High precision measurements of the strong interaction between stable and unstable particles

Breakthrough in nuclear physics

Using collision data from the ALICE detector at the Large Hadron Collider at CERN, the strong interaction between a proton (right) and the rarest of hyperons, the omega hyperon (left), which contains three strange quarks, was measured with success with high precision. . Credit: Daniel Dominguez / CERN

Positively charged protons in atomic nuclei should repel each other, and yet even heavy nuclei with many protons and neutrons stick together. The so-called strong interaction is responsible for this. Professor Laura Fabbietti and her research group at the Technical University of Munich (TUM) have developed a method to accurately measure the strong interaction using particle collisions in the ALICE experiment at CERN in Geneva.

Strong interaction is one of the four fundamental forces in physics. It is essentially responsible for the existence of atomic nuclei consisting of various protons and neutrons. Protons and neutrons are made up of smaller particles, called quarks. And they too are held together by the strong interaction.

As part of the ALICE (A Large Ion Collider Experiment) project at CERN in Geneva, Prof. Laura Fabbietti and her research group at the Technical University of Munich have developed a method to determine with high precision the forces that act between protons and hyperons. , unstable particles that comprise the so-called strange quarks.

The measurements are not only groundbreaking in the field of nuclear physics, but also the key to understanding neutron stars, one of the most enigmatic and fascinating objects in our universe.

Comparison between theory and experiment

One of the greatest challenges in nuclear physics today is to understand the strong interaction between particles with quark content different from the first principles, that is, from the strong interaction between the components of the particles, quarks and gluons. , which transmit the force of interaction.

The strong interaction theory can be used to determine the strength of the interaction. However, these calculations do not provide reliable predictions for normal nucleons with up and down quarks, but rather for nucleons that contain heavy quarks, such as hyperons that contain one or more strange quarks.

Experiments to determine the strong interaction are extremely difficult because hyperons are unstable particles that rapidly decompose after production. This difficulty has so far prevented a meaningful comparison between theory and experiment. The research method implemented by Professor Laura Fabbietti now opens a door to high-precision studies of the dynamics of the strong force in the Large Hadron Collider (LHC).

Credit: Technical University of Munich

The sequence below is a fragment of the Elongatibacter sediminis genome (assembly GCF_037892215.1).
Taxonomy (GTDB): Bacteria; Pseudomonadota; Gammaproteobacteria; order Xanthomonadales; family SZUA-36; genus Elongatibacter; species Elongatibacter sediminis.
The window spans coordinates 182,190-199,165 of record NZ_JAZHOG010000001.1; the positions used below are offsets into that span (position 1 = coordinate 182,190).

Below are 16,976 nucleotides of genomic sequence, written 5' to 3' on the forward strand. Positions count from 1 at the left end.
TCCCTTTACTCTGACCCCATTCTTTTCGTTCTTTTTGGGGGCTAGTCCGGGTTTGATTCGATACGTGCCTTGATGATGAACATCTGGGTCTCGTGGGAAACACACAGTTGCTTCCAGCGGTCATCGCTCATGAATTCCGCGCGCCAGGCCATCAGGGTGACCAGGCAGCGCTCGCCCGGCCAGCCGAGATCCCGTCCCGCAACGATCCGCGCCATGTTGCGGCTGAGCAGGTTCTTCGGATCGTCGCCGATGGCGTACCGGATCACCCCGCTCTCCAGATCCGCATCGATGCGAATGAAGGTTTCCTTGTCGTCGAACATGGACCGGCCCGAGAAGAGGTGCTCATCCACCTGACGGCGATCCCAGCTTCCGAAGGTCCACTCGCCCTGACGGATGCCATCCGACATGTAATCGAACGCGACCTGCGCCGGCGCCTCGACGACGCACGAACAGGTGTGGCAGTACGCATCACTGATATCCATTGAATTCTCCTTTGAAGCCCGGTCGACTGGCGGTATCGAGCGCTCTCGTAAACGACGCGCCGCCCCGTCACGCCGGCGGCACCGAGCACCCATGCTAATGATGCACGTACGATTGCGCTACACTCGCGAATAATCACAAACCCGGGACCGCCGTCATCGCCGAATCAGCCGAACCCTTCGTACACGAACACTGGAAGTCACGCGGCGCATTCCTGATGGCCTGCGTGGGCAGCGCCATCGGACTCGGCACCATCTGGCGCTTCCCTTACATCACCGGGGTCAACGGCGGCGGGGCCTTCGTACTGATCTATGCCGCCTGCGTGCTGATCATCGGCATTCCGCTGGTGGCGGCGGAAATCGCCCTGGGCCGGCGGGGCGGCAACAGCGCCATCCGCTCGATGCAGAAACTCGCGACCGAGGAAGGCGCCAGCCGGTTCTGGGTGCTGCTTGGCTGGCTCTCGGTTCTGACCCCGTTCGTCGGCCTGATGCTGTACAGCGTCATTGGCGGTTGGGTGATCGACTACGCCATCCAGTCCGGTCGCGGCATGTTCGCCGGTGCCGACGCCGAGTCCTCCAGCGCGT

Strong force measurement for even the rarest hyperon

Four years ago, Prof. Fabbietti, Professor of Weird and Dense Hadronic Matter at TUM, proposed using a technique called femtoscopy to study the strong interaction in the ALICE experiment. The technique allows investigating spatial scales close to 1 femtometer (10 ^ -15 meters), about the size of a proton, and the spatial range of strong force action.

Meanwhile, Professor Fabbietti’s group at TUM managed not only to analyze the experimental data for most of the hyperon-nucleon combinations, but also managed to measure the strong interaction for the rarest of all hyperons, the Omega, which consists of three strange quarks. Additionally, the group also developed its own framework that is capable of producing theoretical predictions.

“My TUM group has opened a new avenue for nuclear physics at the LHC, one that involves all kinds of quarks, achieving unexpected precision in a place where no one has looked until now,” says Professor Fabbietti. The work published now in “nature” presents only a few of the many interactions measured for the first time.

Do neutron stars contain hyperons?

Understanding the interaction between hyperons and nucleons is also extremely important for testing the hypothesis of whether neutron stars contain hyperons. The forces that exist between the particles have a direct influence on the size of a neutron star.

Until now, the relationship between the mass and the radius of a neutron star is unknown. In the future, Professor Fabbietti’s work will also help solve the neutron star conundrum.

The nucleus of light is predicted to be stable despite having two strange quarks

More information:
ALICE Collaboration, Revealing the strong interaction between hadrons at the LHC, Nature (2020). DOI: 10.1038 / s41586-020-3001-6

Provided by the Technical University of Munich

Citation: High precision measurements of the strong interaction between stable and unstable particles (2020, December 9) obtained on December 11, 2020 from https://phys.org/news/2020-12-high-precision-strong-interaction -stable-unstable .html

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